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Bloviating Zeppelin: Deadliest Catch Starts Tuesday

Bloviating Zeppelin

(in-ep-toc'-ra-cy) - a system of government where the least capable to lead are elected by the least capable of producing, and where the members of society least likely to sustain themselves or succeed, are rewarded with goods and services paid for by the confiscated wealth of a diminishing number of producers.

Monday, April 11, 2011

Deadliest Catch Starts Tuesday


[Enough of politics for today. -BZ]


The new season of Deadliest Catch starts tomorrow, Tuesday the 12th.

Much has changed since Cornelia Marie's captain, Phil Harris, passed away on February 9th of 2010, at age 53. My father passed away on February 11th of 2009, at age 88. The pain of Josh and Jake? I know it, and recently.

In cutting to the chase, the rumors and truths have been flying:

Kick-ass deckhand Freddy Maugatai left the Cornelia Marie for the Wizard, under Keith Colburn. CM's Engineer, Steve Ward, also left due to his treatment by Derrick Ray. Derrick Ray was subsequently fired and CM's new captain is Tony Lara. Both Phil's kids, Jose and Jake, are on drugs and have tanked the boat. Are they really?

Will Time Bandit be back? Will Jonathan Hillstrand -- clearly unhappy at the end of Season 5? Northwestern? Will Edgar Hansen return -- clearly unhappy at the end of Season 5? How about Jake Anderson, the newest hand? Information indicates he skipped King Crab season.

And isn't that a new boat I see -- the Seabrooke, chaired by Scott Campbell?

Perhaps even another new boat, the Ramblin' Rose?

This Tuesday, April 12th: the new season of Deadliest Catch begins. Set your DVR.

No, I'm not paid by anyone -- in fact, Discovery sues and eliminates those blogs that post videos and revolve around the DC theme.

That's an issue unto itself.

I just enjoy the dynamics, the drama, the weather, the challenges, the business of fishing in America. And, folks, you don't know the HALF of the regulations, strictures and laws required to fish as these boats do. Our country does its best to eliminate the fishing industry on every coast.

But that, too, is another post entirely.

BZ

Statistically, Alaskan crab fishing remains one of the most dangerous jobs in the United States.[4] In 2006, the Bureau of Labor Statistics ranked commercial fishing as the job occupation with the highest fatality rate with 141.7 per 100,000, almost 75 percent higher than the rate for pilots, flight engineers and loggers, the next most hazardous occupations.[8] However, Alaskan crab fishing specifically is even more dangerous with over 300 fatalities per 100,000.[9] Over 80% of these deaths are caused by drowning or hypothermia.[10] The fishermen are also susceptible to crippling injuries caused by working with heavy machinery and gear.[11]


6 Comments:

Blogger Leticia said...

My husband used to watch this show diligently but once the captain passed away, he says, "it's just not the same."

I watched a few episodes, but too much swearing and so forth. Not my cup of tea.

Glad you like it though, must be a man's show.

Mon Apr 11, 02:39:00 PM PDT  
Blogger Bloviating Zeppelin said...

Leticia: thanks for being, likely, the only person who will weigh in on this post.

That said, here's why I find myself fascinated with Deadliest Catch:

It is still the last bastion, mostly, of Man vs Nature. And, Man vs Government. Still, these broken bastards persevere.

Yes, admittedly, there are bad words all around. The fishing industry on the Bering is RIFE with drugs. Drugs that keep the fishing industry there AWAKE while they try to make their limits and try to make their time windows with the processors.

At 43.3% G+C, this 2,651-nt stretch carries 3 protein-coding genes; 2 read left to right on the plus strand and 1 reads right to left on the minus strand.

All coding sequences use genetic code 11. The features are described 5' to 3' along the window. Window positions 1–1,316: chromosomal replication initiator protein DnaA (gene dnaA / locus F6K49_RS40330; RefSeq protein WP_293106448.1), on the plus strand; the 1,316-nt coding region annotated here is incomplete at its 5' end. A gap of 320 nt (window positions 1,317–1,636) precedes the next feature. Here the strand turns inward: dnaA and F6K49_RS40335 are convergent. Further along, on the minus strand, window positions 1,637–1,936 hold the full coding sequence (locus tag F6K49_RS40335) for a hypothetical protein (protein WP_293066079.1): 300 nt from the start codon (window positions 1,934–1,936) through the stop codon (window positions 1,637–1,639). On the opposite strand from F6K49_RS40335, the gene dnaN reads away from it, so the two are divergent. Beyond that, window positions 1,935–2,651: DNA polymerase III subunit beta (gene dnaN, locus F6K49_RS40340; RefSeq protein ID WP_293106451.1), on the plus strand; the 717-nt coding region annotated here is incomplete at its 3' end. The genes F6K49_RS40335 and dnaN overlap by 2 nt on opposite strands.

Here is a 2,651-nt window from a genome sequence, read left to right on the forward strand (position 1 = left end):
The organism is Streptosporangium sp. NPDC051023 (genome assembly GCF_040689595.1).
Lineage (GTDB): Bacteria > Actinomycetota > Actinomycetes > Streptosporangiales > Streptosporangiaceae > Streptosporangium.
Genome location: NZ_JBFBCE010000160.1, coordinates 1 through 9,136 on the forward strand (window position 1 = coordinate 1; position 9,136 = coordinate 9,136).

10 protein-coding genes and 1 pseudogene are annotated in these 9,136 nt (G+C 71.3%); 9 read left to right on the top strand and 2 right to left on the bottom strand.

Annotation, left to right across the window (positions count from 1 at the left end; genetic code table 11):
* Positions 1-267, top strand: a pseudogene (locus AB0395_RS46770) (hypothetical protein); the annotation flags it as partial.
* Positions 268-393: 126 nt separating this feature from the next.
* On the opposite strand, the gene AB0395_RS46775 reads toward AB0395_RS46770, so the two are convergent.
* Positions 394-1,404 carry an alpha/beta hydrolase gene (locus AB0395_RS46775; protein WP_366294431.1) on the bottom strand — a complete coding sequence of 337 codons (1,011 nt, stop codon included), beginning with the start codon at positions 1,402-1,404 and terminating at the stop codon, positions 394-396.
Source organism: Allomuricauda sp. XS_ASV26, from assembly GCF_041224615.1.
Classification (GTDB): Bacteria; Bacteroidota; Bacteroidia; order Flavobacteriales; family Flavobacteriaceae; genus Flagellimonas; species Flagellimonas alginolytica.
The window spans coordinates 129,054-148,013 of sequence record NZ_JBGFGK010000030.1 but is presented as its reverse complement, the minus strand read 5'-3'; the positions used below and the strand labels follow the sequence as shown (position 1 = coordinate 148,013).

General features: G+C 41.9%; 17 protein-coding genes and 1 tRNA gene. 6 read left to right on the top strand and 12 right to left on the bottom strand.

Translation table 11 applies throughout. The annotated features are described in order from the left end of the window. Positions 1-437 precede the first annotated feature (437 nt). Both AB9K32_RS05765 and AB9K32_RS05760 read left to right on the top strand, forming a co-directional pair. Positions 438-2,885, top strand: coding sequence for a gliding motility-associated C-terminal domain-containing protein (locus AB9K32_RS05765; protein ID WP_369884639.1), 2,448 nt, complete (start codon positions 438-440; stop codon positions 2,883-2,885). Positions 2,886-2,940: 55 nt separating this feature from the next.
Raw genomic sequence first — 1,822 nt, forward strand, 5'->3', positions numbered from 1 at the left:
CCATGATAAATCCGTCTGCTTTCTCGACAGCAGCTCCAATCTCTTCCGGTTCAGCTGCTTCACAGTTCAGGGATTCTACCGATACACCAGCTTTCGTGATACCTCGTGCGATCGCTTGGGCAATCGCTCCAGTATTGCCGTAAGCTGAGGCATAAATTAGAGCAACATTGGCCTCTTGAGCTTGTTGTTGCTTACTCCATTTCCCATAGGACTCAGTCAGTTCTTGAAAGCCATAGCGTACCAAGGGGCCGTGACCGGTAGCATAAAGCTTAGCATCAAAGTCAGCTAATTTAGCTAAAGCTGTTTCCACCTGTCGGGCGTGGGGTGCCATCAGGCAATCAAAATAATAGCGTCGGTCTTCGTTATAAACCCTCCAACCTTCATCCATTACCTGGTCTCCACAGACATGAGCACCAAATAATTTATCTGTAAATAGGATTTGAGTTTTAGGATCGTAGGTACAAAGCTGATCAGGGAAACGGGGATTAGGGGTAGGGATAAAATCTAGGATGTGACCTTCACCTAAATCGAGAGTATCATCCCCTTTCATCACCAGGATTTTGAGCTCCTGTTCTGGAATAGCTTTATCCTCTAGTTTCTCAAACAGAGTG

What I haven't written here and what is mostly uncovered are the absolutely STIFLING REGULATIONS under which these boats must operate. Alaska took away the "derby" style of fishing and instead instituted the "quota" system, AKA "rationalization."

This was done under the guise of industrial "safety."

What happened, in truth, is that the smaller boats realized they couldn't compete with boats having larger holds and so then sold their "share" to the larger boats and larger conglomerates. This system, essentially, KILLED the small fisherman who went to Alaska to make the best of what he could under fewer strictures.

These poor bastards operate under Coast Guard scrutiny, federal scrutiny, state scrutiny, over 20 bodies of law across the spectrum, and are constantly bombarded with taxes, regulations, hindrances, and out-stretched governmental palms.

And that DOESN'T include weather issues, mechanical issues, scheduling issues, personal and personnel issues, equipment issues, Discovery Channel coordination/camera/production issues.

There is SO much more that we DON'T see and STILL these guys persevere.

And, generally, most people don't realize there are HUNDREDS of problems they don't see on screen.

And STILL these guys persevere.

It amazes me.

BZ

Mon Apr 11, 04:14:00 PM PDT  
Blogger Old NFO said...

Brings back too many bad memories of launches from Adak trying to find sinking boats... I'll pass, just like I have on the entire series.

Mon Apr 11, 05:24:00 PM PDT  
Blogger Bloviating Zeppelin said...

NFO: and no one can blame you, sir. Bad times.

BZ

Tue Apr 12, 03:23:00 PM PDT  
Blogger Bushwack said...

Yep I plan on catching it tonight got it ready to DVR just in case something comes up.

Tue Apr 12, 05:04:00 PM PDT  
Blogger Bloviating Zeppelin said...

Robert: I set up my DVR as well. I set it up for the Season 6 summary as well as the coming season. I miss Phil. I suspect everyone does but, further, I want to see how everyone overcomes. Phil would have wanted that. He would have wanted most everyone to kick some major crab ass.

Cowboys? The Bering Sea is just about the Last Range imaginable in the United States.

BZ

Tue Apr 12, 05:56:00 PM PDT  

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